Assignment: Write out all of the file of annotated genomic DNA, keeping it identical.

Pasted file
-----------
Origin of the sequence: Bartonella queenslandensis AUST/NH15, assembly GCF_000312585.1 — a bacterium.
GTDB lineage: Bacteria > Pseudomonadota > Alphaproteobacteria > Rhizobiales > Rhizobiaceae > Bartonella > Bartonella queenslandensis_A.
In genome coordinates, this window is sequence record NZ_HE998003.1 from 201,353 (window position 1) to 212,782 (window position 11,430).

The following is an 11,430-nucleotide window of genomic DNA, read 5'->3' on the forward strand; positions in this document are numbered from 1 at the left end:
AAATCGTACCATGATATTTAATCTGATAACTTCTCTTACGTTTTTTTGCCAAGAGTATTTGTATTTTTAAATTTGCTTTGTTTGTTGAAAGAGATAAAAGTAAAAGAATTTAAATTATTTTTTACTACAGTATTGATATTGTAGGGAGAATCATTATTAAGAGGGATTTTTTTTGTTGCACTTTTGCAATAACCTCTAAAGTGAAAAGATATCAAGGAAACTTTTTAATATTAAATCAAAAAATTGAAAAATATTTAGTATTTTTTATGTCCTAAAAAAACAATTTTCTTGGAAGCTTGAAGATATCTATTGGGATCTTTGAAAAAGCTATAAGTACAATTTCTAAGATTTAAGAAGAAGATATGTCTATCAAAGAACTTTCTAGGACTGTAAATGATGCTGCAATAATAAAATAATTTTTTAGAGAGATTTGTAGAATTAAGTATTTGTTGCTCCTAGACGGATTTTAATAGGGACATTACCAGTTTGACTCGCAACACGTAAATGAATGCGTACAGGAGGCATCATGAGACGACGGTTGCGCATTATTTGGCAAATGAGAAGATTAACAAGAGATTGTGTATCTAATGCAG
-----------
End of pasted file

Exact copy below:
Origin of the sequence: Bartonella queenslandensis AUST/NH15, assembly GCF_000312585.1 — a bacterium.
GTDB lineage: Bacteria > Pseudomonadota > Alphaproteobacteria > Rhizobiales > Rhizobiaceae > Bartonella > Bartonella queenslandensis_A.
In genome coordinates, this window is sequence record NZ_HE998003.1 from 201,353 (window position 1) to 212,782 (window position 11,430).

The following is an 11,430-nucleotide window of genomic DNA, read 5'->3' on the forward strand; positions in this document are numbered from 1 at the left end:
AAATCGTACCATGATATTTAATCTGATAACTTCTCTTACGTTTTTTTGCCAAGAGTATTTGTATTTTTAAATTTGCTTTGTTTGTTGAAAGAGATAAAAGTAAAAGAATTTAAATTATTTTTTACTACAGTATTGATATTGTAGGGAGAATCATTATTAAGAGGGATTTTTTTTGTTGCACTTTTGCAATAACCTCTAAAGTGAAAAGATATCAAGGAAACTTTTTAATATTAAATCAAAAAATTGAAAAATATTTAGTATTTTTTATGTCCTAAAAAAACAATTTTCTTGGAAGCTTGAAGATATCTATTGGGATCTTTGAAAAAGCTATAAGTACAATTTCTAAGATTTAAGAAGAAGATATGTCTATCAAAGAACTTTCTAGGACTGTAAATGATGCTGCAATAATAAAATAATTTTTTAGAGAGATTTGTAGAATTAAGTATTTGTTGCTCCTAGACGGATTTTAATAGGGACATTACCAGTTTGACTCGCAACACGTAAATGAATGCGTACAGGAGGCATCATGAGACGACGGTTGCGCATTATTTGGCAAATGAGAAGATTAACAAGAGATTGTGTATCTAATGCAG